The End of the Road
13 May 2014
The above photo is the catboat, SPRITE, believed to be the oldest Herreshoff boat in existence. It was designed by the 19 year-old, blind John Herreshoff along with his father, Charles. John's brother, Nathanael drew up all the plans & molds for the boat. He was just 11 years old. SPRITE was launched in 1860. In 1878, John and Nathanael started The Herreshoff Manufacturing Company.
May 5, 2014
Eight days later, the sun finally showed its face. We were in Newport, Rhode Island or rather, Middletown, just next door. The first weekend in May and all the inns in Newport were full. Nothing special was going on that we could tell. I guess it's just the place to go.
We didn't tour the extraordinary mansions lining Bellevue Avenue (think Downton Abbey) but found our way to the Herreshoff Museum in Bristol, instead.
As I mentioned before, we own an 18' Herreshoff catboat. I always preface "catboat" with Herreshoff because when most people hear the word catboat they think of a Catamaran. This boat is much different. She has one mainsail and is gaff-rigged. Her boom extends at least a foot past the stern. Like Cadenza, she has a wide beam, eight feet. She is almost half as wide as she is long! She has a centerboard that draws three feet when down and 18" when raised.
I have been sailing SkipJack (We really do have to change the name. It was named after the two brothers Jay bought it from 24 years ago.) for almost as long as I have sailed Cadenza. It is the perfect boat for Katama Bay here in Martha's Vineyard. We get 10 to 20 knot winds but no waves. She flies along the water going six knots at times! Needless to say, we have a blast on SkipJack. So after ten years of sailing a Herreshoff catboat I thought I knew something about them. Wrong.
The first hint was the sign when we arrived at the museum. Herreshoff Marine Museum and America's Cup Hall of Fame. America's cup? What does Herreshoff have to do with the America's Cup? Well, to start, it turns out that Halsey Herreshoff was a four-time defender in the America's Cup. Halsey Herreshoff is the grandson of one of the co-founders of the company and also was the designer of the catboat we sail today. Here's where I got it really wrong. I thought the catboat was it, the only Herreshoff design. (Obviously, I never picked up a book, nor did I Google Herreshoff.) It turns out the catboat is but a footnote in the history of this boat-building company. Not only did the Herreshoff Manufacturing Company design over sixty different hulls and build boats for the military during World War II, they built eight sailboats that competed in the America's Cup! Visiting the museum was a fascinating lesson in maritime history.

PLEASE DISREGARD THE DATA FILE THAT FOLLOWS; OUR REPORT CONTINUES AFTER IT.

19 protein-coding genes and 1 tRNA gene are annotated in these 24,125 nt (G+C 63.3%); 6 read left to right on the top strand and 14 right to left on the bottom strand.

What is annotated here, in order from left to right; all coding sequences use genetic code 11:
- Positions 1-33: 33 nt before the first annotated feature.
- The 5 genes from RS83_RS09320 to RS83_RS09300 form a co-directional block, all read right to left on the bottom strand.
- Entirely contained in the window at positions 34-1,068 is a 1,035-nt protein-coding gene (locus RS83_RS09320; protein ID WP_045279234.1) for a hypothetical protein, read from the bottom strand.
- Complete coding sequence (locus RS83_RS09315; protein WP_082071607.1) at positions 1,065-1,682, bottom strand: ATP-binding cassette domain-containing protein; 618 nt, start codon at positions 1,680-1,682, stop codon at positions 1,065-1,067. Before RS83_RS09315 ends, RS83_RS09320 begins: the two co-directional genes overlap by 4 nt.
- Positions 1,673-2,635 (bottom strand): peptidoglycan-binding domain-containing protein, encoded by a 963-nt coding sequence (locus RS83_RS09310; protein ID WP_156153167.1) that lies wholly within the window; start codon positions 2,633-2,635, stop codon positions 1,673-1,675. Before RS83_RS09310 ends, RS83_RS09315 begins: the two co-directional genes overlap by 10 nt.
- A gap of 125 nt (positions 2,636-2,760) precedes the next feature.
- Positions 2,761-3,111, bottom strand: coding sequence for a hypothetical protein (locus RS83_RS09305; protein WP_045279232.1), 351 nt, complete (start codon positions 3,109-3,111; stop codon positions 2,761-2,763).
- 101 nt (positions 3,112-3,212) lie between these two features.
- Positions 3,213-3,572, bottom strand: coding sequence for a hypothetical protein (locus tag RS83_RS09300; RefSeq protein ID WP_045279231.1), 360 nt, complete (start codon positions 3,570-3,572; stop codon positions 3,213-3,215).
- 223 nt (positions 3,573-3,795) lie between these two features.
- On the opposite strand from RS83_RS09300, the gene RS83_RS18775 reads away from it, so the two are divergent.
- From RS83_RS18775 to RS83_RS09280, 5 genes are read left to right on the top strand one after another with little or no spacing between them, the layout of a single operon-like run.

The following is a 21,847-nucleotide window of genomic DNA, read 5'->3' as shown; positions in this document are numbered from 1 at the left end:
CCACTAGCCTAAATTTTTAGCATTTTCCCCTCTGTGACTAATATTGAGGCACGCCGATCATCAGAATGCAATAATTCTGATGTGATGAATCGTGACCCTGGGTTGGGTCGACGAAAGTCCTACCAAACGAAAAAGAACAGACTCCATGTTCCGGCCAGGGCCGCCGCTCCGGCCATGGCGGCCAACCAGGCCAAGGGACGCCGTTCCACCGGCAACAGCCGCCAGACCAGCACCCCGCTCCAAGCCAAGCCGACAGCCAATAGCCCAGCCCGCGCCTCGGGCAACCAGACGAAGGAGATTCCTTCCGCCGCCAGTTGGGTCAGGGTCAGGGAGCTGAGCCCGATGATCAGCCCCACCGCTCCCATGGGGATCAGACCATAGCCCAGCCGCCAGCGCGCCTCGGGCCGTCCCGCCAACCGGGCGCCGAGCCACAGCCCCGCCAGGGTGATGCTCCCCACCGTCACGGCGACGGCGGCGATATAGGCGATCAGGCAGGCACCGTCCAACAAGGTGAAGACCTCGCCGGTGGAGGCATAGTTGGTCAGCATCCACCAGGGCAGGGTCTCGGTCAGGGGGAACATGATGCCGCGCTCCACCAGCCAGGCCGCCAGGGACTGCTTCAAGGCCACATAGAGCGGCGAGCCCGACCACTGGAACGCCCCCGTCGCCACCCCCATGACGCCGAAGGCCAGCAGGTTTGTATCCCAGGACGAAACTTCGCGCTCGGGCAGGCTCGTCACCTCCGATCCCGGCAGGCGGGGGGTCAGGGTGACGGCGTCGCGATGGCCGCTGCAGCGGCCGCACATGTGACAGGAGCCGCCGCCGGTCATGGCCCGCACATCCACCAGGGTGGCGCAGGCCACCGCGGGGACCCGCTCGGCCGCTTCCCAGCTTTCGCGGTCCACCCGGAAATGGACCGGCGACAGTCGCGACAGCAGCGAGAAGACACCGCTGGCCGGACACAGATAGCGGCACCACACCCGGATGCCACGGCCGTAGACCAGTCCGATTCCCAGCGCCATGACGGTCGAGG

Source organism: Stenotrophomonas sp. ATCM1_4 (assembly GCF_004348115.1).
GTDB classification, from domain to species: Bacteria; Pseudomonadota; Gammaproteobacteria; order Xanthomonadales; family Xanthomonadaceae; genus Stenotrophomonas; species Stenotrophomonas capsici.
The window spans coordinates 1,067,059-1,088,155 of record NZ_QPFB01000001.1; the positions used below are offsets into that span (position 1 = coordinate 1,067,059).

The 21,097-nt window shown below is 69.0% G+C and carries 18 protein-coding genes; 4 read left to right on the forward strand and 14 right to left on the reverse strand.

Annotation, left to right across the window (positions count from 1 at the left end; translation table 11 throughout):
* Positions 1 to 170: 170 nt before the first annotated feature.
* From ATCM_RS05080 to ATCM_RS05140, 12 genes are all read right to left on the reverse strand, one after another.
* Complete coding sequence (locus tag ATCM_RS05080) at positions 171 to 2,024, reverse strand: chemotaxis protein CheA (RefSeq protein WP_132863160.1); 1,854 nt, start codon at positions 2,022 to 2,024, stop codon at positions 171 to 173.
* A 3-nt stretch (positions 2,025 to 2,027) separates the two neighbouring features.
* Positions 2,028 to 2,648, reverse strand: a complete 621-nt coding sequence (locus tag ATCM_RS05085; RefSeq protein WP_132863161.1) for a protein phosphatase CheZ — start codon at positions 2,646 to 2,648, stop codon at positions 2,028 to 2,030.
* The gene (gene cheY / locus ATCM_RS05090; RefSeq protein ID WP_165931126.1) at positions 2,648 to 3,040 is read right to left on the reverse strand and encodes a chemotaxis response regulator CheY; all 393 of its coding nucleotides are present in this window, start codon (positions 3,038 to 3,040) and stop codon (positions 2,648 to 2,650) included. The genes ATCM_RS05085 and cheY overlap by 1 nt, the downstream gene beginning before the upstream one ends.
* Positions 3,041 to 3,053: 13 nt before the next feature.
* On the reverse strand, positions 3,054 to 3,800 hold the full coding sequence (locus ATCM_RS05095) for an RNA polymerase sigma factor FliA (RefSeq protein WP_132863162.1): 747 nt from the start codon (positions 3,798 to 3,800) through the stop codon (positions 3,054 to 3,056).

We spent three days visiting Newport and its surrounding areas. It is a beautiful seaport village and we finally got to have a meal outside overlooking the water. We took a walk along the cliffs and explored the shops in town. We were content, having made our way back to the sea.
Sunday, May 4th was our very last day on this road trip. We spent it in Walpole, Massachusetts at a volleyball tournament. It is my daughter, Talia's, very first year coaching and her team won a silver medal. We celebrated at dinner and then drove off to Wood's Hole where we took the ferry to the Vineyard.
It is Monday, May 5. We left Mexico over five weeks ago and today we woke up in our own bed. We have finally arrived on the island.